It has been extremely painful to hear of the massive avalanche in Gyari that buried a whole battalion of the Pakistan Army along with some civilians. The desperate rescue efforts have not been able to yield any results so far, with hopes now almost diminished for any survivors. For us, in Islamabad, it brought back the agonising memories of the 2005 earthquake, which brought down the Margalla Towers and so many days were spent in waiting, praying and looking for survivors.

It has also brought into sharp focus the difficulty of waging a war in the world’s highest combat zone at nearly 20,000ft in Siachen. It was begun by India when, as the aggressor in 1984, it opted to occupy the key areas and Pakistan had to respond by deploying its own forces. The conflict stems from incomplete demarcation of boundary as well as long festering hatred and resentment. With 28 years having gone by since 1984 and subjecting of troops on both sides to this extremely inhospitable and frozen landscape is a sad reflection on the leadership of both countries. Nobody is interested it seems in solutions. As a columnist put it so well, “the block of ice called Siachen is symbolic of the reactive relationship between India and Pakistan - hard, cold and uncompromising.”

All this in the background of enhancing trade relations, the promise of an impending visit by the Indian PM and the recent private trip by the President to the shrine of Hazrat Khawaja Moinuddin Chishti in Ajmer. Everything will remain cosmetic, unless positive and concrete steps are taken by both countries to de-escalate and withdraw troops from Siachen, particularly in the aftermath of this biggest loss of life to the army by a natural disaster. This one incident has also shown how the army, when it stays within its own domain, is so revered and admired by the common Pakistani.

There are no two opinions about the role of the army in this country, but the mockery of democracy and the games being played by the current elected is a sight to behold too! It is quite shocking how the Executive is using its powers of removing and reposting people who seem to have independent opinions. The cute-looking Ali Musa Gilani has flown the nest to safer climes, as the ANF investigation gets hotter on how the granting of quota to two pharmaceutical companies took place. While the PM is trying to play this and other similar cases as a vilification campaign against him and his family, the facts are something else. But facts, as we have seen in the past four years, never seem to deter anybody in power from pleading innocence. It has been common knowledge that the PM’s family was willing to grant favours to those who would reciprocate in kind. Apparently, the High Commissioner to South Africa, where Ali Musa currently resides, owes his job to the very same Musa’s influence. The innocence image of the government takes a huge PR beating when its important officers openly threaten and browbeat those who dare to state facts as they know them! We are also witnessing the whole change in the government’s legal team, including the change of Attorney General and the grant of a plot to Chairman NAB, all of which will go towards buying more time for the cases being heard these days. Despite the fact that the majority of Pakistanis want the democratic system to work and succeed, all the responses the government makes in connection with the allegations against it, it manages to confuse and mislead thoroughly.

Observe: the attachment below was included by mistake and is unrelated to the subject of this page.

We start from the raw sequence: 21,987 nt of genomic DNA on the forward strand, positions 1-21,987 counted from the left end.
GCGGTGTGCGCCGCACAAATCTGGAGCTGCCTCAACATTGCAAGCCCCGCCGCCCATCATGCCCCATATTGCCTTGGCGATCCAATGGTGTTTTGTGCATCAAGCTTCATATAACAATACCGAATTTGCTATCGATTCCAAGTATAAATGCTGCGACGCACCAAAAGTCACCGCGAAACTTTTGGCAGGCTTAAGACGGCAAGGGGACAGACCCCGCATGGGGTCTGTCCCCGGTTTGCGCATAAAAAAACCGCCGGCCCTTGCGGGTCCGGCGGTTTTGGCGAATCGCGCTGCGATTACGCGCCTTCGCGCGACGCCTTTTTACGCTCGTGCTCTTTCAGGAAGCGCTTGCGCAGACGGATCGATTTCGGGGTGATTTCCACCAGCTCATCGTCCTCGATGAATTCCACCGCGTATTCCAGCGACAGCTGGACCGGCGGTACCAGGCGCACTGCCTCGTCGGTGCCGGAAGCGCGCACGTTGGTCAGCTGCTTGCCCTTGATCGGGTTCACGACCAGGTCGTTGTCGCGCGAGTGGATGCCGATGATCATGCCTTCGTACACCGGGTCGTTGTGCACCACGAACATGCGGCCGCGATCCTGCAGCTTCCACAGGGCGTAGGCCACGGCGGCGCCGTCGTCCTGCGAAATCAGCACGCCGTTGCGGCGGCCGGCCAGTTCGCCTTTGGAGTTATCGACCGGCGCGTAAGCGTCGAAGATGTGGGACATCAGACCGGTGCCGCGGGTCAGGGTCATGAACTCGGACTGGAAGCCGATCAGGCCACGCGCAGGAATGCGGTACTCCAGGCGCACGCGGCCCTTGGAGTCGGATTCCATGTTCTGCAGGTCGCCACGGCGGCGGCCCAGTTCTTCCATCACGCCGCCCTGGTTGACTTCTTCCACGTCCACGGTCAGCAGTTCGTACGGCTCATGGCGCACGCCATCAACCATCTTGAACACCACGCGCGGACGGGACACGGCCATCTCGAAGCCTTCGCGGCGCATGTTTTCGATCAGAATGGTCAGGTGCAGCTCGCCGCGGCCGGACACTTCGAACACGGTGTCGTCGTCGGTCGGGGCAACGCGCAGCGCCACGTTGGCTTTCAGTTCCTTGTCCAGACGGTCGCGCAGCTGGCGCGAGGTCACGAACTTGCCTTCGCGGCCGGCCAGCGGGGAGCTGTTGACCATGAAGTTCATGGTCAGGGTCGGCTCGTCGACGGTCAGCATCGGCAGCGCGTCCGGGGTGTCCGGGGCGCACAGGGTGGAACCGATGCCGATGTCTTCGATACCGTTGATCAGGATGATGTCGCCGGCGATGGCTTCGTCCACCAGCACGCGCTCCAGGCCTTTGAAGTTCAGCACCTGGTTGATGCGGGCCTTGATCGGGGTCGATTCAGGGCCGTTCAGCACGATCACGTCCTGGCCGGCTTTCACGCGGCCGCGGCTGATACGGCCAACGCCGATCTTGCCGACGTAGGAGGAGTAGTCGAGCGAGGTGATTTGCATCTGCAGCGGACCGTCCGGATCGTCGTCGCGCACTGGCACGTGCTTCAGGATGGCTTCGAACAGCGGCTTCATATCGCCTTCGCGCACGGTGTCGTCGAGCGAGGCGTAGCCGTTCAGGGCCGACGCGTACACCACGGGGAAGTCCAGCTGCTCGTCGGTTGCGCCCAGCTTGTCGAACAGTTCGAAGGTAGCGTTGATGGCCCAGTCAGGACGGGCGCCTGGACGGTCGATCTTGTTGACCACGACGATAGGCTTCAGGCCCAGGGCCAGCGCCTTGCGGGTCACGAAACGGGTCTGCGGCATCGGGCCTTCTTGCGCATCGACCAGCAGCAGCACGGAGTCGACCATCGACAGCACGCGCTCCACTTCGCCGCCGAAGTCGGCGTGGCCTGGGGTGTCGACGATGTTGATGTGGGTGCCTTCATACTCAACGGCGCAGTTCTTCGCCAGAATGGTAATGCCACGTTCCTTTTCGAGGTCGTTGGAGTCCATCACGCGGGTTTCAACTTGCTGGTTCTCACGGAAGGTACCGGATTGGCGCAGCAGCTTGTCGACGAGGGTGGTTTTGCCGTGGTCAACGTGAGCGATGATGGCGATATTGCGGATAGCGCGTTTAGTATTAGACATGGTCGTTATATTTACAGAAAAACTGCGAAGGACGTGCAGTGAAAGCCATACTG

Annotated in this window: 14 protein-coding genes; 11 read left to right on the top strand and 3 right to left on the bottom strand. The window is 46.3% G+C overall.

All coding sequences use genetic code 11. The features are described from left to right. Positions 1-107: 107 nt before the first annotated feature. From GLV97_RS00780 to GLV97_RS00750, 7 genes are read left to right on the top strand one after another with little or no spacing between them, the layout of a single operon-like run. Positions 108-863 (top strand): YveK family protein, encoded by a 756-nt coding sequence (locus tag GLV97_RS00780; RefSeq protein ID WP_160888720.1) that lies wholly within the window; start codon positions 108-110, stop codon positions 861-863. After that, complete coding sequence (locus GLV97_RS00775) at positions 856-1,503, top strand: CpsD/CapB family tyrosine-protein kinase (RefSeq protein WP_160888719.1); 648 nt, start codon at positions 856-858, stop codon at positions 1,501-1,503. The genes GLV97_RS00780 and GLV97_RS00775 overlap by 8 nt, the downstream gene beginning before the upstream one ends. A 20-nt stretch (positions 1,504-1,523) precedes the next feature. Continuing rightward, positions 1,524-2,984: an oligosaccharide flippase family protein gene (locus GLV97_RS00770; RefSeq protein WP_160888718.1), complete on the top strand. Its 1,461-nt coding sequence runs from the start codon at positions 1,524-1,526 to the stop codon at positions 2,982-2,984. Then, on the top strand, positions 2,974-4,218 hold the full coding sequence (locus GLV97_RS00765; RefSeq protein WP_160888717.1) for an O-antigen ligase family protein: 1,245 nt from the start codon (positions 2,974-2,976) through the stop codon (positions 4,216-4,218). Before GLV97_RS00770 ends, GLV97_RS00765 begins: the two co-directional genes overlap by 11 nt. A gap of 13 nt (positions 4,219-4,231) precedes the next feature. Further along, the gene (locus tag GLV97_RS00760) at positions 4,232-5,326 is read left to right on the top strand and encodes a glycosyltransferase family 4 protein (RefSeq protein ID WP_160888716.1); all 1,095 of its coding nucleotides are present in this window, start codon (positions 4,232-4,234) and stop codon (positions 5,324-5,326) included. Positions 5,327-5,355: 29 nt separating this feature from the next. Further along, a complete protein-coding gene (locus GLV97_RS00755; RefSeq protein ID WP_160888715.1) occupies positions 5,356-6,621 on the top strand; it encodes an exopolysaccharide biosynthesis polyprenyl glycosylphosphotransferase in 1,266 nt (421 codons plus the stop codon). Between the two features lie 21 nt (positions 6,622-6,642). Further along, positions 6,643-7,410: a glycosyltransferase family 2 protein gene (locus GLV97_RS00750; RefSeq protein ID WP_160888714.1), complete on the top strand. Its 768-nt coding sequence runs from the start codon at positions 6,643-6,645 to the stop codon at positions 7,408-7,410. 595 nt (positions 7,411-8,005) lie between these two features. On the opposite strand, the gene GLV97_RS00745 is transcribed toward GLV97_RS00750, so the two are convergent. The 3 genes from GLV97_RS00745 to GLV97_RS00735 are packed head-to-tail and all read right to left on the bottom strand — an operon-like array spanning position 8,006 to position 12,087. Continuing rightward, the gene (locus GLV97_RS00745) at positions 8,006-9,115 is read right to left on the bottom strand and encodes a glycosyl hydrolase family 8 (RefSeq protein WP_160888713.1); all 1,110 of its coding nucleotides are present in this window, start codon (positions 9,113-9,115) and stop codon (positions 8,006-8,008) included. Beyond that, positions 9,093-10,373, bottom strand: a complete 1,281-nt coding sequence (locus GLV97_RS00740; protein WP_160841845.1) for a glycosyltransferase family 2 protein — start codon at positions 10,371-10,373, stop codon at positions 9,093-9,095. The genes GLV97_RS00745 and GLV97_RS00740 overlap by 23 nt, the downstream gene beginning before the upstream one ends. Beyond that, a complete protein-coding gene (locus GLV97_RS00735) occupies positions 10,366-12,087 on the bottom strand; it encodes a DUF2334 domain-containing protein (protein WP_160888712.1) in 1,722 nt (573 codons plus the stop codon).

The media is often under fire for inciting and reporting lopsidedly by the powers that be; there is also a new and deliberate effort to downplay any jalsa or statements by PTI’s Imran Khan by the media. I wonder how that happened! Is there anybody left about whom it can be categorically said that they are not buyable? In the ultimate analysis, it won’t be good or bad media coverage that will decide who gets elected in the next polls; it will be whoever can be a better agent of change.

Postscript: The stories of happy endings and patronage do not ever seem to end for some lucky people. While most people long for one small break, there are others whose breaks beget more breaks and become a cycle of advantages.

There is a popular restaurant in the capital in which one of our fetching female ministers has a business stake. It is only a medium-sized restaurant, but now manages to get catering orders from a lot of people, including the fetching minister’s ministry as well as from the exclusive Diplomatic Enclave. It is rumoured that there are never any negotiations for lowering the prices and the restaurant gets paid for whatever it asks. Talk about making it big at all ends. It is disappointing in that because the mentioned minister is otherwise a well educated and intelligent person, who one would have thought would have preferred to do things differently from the way they have always been done by a generation previous to her. But sometimes, even the best education cannot change one’s genetic behaviour patterns or the wish of making money while fortune smiles to keep for leaner times. It is also so ironic what the definition of ‘lean times’ is for the different segments of Pakistanis.

    The writer is a public relations and event management professional based in Islamabad.